The scanner lives up to its name when it comes to workflow. The adjustable chute is easy to load and accommodates up to 50 sheets of 21-pound bond. The device can autodetect document size, so multiple page sizes can be included in a single scan. The only control on the face of the scanner is the brightly illuminated blue Scan button. With a push of the button, the scanner immediately engages and processes your job. In the Auto mode, the scanner purportedly can scan 25 pages (simplex or duplex) in one minute. In my test, the scanner outperformed this specification by completing the job in just less than 55 seconds. This was especially impressive given the fact that the scanner was connected to my laptop via my wireless connection. The Auto mode typically scans black-and-white documents at 400 dpi and color/grayscale at 200 dpi. I increased the mode to Best (600 dpi black-and-white and 300 dpi color), and there was no perceptible change in speed. I also changed the OCR option from First Page to All Pages, creating a fully searchable PDF document, and it only took eight additional seconds to process the job.

The ScanSnap Manager tool makes it easy to change settings, including Image Quality, Color Mode, File Format (PDF or JPEG are the two options), OCR, Paper Size and default File Name Format. As your document is scanning, you can monitor the progress in a popup window that displays the pages as they are scanned, the page count and the settings applied to the job. With my selected configuration, at the end of each batch, I was asked if I wanted to Continue Scanning or Finish Scanning. I found this option useful when scanning documents in excess of 50 pages and when scanning documents of varying paper thickness and page size.

I mentioned above that the scanner could accommodate multiple page sizes in a single scan. I found this to be true when scanning pages of varying sizes but of typical thickness. The scanner struggled a bit with feeding a stack of receipts printed on thinner paper. To avoid jams when scanning such documents, I loaded them one at a time. The device allowed me to continue the job from receipt to receipt by simply pressing the Scan button. After the last receipt, I finalized the job by clicking Finish Scanning on the popup window. Overall, the iX500’s ultrasonic multifeed detection technology performed very well. The scanner also features auto de-skew and straighten in the event a document is crooked or upside-down when fed, auto paper size detection (recognizing documents as small as 2 by 2 inches and as long as 34 inches in single-sheet mode) and auto color detection.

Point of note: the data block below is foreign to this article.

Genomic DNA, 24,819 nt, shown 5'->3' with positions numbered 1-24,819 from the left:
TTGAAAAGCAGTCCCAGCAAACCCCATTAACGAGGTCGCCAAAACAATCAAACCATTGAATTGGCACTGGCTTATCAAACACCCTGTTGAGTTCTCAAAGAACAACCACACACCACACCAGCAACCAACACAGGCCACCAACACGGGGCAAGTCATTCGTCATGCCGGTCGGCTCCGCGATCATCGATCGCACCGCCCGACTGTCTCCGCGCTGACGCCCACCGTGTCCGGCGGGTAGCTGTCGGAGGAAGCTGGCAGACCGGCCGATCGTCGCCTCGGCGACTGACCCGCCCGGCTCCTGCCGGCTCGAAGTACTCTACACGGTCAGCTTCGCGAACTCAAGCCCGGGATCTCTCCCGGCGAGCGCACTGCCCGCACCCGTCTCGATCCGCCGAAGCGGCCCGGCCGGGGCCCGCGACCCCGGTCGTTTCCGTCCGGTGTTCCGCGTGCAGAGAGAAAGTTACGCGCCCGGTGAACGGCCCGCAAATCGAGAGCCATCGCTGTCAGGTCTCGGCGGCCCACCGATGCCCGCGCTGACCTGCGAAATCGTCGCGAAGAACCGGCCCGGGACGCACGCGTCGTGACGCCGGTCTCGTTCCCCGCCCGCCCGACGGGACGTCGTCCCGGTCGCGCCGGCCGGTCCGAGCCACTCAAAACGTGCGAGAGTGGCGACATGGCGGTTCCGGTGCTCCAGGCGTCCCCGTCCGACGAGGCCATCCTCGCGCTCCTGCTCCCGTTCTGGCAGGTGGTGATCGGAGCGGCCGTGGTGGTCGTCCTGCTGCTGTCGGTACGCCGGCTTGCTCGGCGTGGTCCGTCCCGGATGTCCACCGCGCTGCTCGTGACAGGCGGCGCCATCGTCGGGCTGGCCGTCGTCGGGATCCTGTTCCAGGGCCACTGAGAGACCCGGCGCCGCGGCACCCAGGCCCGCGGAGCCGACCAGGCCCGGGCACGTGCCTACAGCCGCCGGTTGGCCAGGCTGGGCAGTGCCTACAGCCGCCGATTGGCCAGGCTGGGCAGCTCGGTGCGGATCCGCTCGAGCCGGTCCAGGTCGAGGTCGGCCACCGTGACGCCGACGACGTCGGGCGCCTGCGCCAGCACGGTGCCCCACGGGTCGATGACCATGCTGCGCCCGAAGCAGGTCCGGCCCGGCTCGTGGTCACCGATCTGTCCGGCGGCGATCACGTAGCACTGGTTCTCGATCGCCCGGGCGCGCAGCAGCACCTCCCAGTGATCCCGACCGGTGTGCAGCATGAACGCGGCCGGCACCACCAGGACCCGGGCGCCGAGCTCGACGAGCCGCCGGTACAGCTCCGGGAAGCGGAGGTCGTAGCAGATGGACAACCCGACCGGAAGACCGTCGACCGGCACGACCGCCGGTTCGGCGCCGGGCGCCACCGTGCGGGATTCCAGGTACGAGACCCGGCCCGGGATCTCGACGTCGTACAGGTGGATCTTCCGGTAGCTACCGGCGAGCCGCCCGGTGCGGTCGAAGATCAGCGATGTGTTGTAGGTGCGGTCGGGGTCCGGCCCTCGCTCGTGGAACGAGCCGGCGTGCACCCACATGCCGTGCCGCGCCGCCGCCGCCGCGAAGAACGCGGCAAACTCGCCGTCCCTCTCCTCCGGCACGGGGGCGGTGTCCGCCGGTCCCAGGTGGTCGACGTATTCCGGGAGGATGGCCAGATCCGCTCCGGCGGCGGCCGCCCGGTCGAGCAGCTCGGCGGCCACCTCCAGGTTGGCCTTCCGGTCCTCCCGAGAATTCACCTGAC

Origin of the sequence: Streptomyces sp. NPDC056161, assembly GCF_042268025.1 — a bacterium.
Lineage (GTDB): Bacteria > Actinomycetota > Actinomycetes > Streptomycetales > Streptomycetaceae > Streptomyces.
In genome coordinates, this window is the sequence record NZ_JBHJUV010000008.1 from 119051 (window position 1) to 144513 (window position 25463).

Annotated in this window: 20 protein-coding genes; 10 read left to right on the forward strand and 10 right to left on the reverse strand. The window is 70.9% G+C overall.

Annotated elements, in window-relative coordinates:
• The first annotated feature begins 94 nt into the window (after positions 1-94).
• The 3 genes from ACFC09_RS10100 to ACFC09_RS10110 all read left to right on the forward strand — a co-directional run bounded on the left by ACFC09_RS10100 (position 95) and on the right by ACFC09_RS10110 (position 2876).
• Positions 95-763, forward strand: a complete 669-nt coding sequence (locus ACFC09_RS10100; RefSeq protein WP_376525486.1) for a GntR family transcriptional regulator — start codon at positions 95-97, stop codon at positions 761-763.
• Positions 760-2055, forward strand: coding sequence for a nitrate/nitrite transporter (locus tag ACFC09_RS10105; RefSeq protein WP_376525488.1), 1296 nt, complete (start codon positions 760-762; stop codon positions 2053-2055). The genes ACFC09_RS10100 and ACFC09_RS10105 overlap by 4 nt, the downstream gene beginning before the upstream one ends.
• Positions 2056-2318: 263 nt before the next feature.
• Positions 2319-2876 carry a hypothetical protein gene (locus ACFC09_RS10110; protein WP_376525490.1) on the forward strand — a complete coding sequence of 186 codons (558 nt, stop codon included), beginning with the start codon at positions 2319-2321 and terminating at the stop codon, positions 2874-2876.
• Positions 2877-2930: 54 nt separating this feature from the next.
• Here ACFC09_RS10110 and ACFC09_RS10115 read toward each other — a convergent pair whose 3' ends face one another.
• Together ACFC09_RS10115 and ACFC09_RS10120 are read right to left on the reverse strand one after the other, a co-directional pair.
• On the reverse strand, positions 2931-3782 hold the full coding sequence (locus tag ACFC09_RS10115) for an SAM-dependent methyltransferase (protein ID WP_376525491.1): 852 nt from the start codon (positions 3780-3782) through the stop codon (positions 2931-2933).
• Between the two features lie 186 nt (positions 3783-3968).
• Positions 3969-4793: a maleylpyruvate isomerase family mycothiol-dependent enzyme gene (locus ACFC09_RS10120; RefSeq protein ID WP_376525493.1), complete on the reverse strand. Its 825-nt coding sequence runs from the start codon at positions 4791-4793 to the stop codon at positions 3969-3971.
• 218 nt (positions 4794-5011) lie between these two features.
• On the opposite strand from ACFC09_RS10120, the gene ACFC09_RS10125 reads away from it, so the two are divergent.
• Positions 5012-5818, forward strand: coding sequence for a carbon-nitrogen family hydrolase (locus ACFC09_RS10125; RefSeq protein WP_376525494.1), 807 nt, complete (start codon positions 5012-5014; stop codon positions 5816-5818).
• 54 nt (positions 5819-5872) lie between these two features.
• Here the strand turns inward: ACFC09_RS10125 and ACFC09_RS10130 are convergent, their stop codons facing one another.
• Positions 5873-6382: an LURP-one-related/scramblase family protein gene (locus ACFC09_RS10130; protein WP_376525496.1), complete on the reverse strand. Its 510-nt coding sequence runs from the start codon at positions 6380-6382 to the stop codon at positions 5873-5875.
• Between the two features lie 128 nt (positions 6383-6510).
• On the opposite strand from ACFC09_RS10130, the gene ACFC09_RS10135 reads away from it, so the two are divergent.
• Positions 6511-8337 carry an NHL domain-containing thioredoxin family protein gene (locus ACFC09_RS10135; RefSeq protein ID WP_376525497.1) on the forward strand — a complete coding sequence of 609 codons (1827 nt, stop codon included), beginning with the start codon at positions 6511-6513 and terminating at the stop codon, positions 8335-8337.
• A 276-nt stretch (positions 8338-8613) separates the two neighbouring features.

SO MANY CHOICES

The fun starts when your scan is completed. After clicking Finish Scanning, ScanSnap’s Quick Menu opens and presents a tiled list of destinations for your scan, including Scan to Folder, Scan to Email, Scan to Print and ScanSnap’s own ScanSnap Organizer. Additionally, you can select from many of today’s popular cloud services, including Dropbox, Google Docs, Evernote and SugarSync. This list is customizable and allows you to select Favorites and add your own PDF- or JPEG-compatible applications.

Another unique feature is the ScanSnap Folder. Using this folder, which is created under Windows Favorites during installation, you can scan to almost any application or cloud service that can open, insert or attach a PDF or JPEG file. I successfully tested this functionality by starting a Gmail message in my browser, clicking Attach, scanning a document and double-clicking the file name that appeared in the ScanSnap Folder, thereby attaching it to my email. This process was more efficient than it sounds and allowed me to avoid scanning the document to a location on my computer and then relocating it when composing the email.

CONQUER THE CLUTTER

If your New Year’s resolution was to actually sit in your chair versus perching on a stack of files, the Fujitsu ScanSnap iX500 is worth considering. Its ease of use, speed and strong feature set will help you to become more efficient and productive by conquering the clutter. At just over $400, it’s an investment; however, combined with a modicum of discipline, it’s certain to provide a relatively quick return.

And as an added note to Evernote users, check out the recently released ScanSnap Evernote Edition. It combines the iX500’s speed and precision with the rich organization and sync features of Evernote that you already love to use.